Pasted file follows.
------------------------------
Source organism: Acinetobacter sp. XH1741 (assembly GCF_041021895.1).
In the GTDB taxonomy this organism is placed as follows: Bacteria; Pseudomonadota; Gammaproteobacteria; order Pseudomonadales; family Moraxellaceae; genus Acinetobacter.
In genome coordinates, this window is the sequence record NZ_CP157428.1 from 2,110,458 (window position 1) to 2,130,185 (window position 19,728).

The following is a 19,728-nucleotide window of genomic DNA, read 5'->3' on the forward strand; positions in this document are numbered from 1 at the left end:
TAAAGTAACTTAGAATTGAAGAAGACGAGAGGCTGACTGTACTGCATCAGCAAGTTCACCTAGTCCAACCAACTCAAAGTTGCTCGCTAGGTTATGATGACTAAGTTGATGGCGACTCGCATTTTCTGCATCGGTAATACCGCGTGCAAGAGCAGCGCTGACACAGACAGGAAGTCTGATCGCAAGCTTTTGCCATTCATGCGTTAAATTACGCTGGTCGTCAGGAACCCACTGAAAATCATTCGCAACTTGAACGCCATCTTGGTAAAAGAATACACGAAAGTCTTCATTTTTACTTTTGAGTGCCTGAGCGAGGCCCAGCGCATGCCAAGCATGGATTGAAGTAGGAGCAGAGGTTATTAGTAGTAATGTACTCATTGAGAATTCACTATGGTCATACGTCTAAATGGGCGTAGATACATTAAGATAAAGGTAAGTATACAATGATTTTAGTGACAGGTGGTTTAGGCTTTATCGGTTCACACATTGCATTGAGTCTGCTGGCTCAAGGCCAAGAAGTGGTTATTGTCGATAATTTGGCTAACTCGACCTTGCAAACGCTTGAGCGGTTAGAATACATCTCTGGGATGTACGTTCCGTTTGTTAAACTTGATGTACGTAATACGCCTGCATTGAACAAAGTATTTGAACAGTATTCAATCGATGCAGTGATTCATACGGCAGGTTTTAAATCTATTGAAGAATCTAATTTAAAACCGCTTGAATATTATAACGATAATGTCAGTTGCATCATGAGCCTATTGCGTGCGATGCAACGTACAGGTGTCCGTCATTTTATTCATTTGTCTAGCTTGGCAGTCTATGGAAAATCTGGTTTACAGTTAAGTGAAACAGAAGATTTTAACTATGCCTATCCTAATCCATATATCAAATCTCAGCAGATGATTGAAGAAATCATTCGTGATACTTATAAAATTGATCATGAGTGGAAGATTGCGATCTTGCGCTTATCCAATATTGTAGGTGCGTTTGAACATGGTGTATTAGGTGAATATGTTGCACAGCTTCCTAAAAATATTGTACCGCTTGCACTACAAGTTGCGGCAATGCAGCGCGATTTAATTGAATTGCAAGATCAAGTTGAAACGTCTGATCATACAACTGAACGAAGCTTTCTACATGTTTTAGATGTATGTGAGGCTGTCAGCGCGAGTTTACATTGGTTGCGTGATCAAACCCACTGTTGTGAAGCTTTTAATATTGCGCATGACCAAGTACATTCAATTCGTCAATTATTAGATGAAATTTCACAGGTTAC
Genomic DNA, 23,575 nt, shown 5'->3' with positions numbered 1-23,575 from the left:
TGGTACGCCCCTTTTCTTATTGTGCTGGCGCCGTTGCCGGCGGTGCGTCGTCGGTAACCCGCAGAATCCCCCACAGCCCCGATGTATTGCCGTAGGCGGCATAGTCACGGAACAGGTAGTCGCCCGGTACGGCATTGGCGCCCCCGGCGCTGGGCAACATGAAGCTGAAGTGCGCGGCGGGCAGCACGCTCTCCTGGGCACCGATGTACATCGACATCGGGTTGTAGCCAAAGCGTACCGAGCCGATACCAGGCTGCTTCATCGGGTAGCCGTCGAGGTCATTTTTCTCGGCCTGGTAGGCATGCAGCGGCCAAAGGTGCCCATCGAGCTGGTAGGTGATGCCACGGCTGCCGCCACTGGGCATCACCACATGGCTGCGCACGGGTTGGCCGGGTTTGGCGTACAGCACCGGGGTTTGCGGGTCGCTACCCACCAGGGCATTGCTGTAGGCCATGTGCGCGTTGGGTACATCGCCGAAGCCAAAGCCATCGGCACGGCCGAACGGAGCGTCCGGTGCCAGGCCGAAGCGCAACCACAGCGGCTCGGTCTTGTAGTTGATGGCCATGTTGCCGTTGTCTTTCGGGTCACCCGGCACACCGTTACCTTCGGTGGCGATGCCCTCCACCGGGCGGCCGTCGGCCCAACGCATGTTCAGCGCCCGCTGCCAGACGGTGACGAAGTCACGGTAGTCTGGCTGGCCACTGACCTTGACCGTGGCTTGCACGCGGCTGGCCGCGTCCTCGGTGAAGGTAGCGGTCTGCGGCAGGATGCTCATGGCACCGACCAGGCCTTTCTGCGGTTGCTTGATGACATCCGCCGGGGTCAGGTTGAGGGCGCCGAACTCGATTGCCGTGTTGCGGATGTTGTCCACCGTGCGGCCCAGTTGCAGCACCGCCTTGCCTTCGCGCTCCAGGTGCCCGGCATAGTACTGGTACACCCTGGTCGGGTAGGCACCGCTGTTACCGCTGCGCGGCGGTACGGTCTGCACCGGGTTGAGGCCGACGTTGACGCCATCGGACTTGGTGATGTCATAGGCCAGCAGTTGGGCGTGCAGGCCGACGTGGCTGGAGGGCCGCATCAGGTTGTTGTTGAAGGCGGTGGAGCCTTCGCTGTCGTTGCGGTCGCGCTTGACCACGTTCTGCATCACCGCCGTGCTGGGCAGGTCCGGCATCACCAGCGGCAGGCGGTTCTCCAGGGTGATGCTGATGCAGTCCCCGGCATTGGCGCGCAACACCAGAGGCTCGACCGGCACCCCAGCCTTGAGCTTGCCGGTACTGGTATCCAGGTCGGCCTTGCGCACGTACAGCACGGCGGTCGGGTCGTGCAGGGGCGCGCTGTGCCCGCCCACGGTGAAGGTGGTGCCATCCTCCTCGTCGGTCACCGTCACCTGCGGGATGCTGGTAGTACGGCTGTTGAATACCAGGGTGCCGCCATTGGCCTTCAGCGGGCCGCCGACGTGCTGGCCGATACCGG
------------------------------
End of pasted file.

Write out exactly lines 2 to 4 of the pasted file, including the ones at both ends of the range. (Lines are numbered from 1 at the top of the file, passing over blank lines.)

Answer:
In the GTDB taxonomy this organism is placed as follows: Bacteria; Pseudomonadota; Gammaproteobacteria; order Pseudomonadales; family Moraxellaceae; genus Acinetobacter.
In genome coordinates, this window is the sequence record NZ_CP157428.1 from 2,110,458 (window position 1) to 2,130,185 (window position 19,728).

The following is a 19,728-nucleotide window of genomic DNA, read 5'->3' on the forward strand; positions in this document are numbered from 1 at the left end: